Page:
Another interesting analysis I would not mind seeing is how well Hector Sanchez has done in his short career in high leverage situations. All suggestive since he has not played that much, but despite being the backup catcher, he has usually been among the team leaders, top 5, on a monthly basis for a good part of his career, or at least the ones I had checked before, seemingly so. So his overperformance this season might be part of his career pattern.

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  15. Hamranhansenhansen says:

    I love how you have many detailed charts and graphs, but when you can’t find the answer there, you call off all rational analysis and say “luck.” Why even bother with the charts and graphs in that case?

    There is more information available other than charts and graphs. The Giants players will tell you straight up that they are “playing for the guy at the locker next to you,” which is why when they have a chance to knock a run in, they get a little something extra on their focus and concentration, and get better results. In many cases, players are just playing for themselves, or for an abstract notion of teamwork. Not the Giants. Almost every player there has been dismissed by another team for faults or quirks and then embraced by the Giants organization and teammates and the fans and then given the opportunity to contribute to a true playoff effort. It’s not luck to work together as a team on something. It is sad that most baseball analysis assumes that an at-bat in Miami is the same as an at-bat in KC is the same as an at-bat in San Francisco. It is not. The Giants players are leveraging their own personal skills and talents as well as leveraging teamwork and a collective effort. They are not just trying to help the organization and city win another World Series, they are working not to let down their teammates in high pressure situations, because they respect their teammates so highly.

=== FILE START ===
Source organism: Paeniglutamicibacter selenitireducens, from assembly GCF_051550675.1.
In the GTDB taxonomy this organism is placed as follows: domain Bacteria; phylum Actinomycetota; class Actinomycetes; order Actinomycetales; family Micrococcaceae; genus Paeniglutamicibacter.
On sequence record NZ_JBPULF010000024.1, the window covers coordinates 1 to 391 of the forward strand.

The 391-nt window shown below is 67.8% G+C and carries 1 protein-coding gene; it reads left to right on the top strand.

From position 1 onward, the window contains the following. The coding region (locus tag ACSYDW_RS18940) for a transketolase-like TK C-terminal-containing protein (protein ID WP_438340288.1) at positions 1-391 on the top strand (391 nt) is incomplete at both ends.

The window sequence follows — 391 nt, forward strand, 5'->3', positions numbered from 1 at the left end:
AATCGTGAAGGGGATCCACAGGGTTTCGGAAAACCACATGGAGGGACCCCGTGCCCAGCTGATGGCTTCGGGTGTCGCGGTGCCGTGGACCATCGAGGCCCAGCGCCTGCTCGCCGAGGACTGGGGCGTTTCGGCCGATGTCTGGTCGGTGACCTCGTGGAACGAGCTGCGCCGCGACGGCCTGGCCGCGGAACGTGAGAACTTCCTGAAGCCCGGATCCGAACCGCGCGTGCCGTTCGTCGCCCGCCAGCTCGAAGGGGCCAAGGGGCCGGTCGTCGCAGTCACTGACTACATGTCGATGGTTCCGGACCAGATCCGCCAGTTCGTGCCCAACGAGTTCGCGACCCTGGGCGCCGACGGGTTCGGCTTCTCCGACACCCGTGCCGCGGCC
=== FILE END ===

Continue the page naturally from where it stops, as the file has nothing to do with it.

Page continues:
Pablo Sandoval started the season in an epic slump. He said recently that he will never forget how his teammates never got down on him, never pressured him, how they encouraged him and told him to keep working and he will work his way out of it. Hunter Pence also started with a slump, and he said recently that he was inspired by Pablo keeping his head up, never saying die. And what brought Pablo out of his slump finally was Bruce Bochy hitting Pablo in the cleanup spot after Brandon Belt was injured. Pablo went to Bochy and asked him, “how much did you have to drink last night?” because Pablo was hitting .176 at the time. Bochy said go knock in some runs, and Pablo went on to hit .300+ and knock in more than a run per game over the next few weeks. Stories like this are information that is just as relevant as anything in a chart and graph. These players feel like they owe each other even more than a 100% effort. They are playing for each other, not just for themselves. Yes, that leads to your batting average with 2 outs and runners in scoring position being higher than if you are only playing for your own statistics.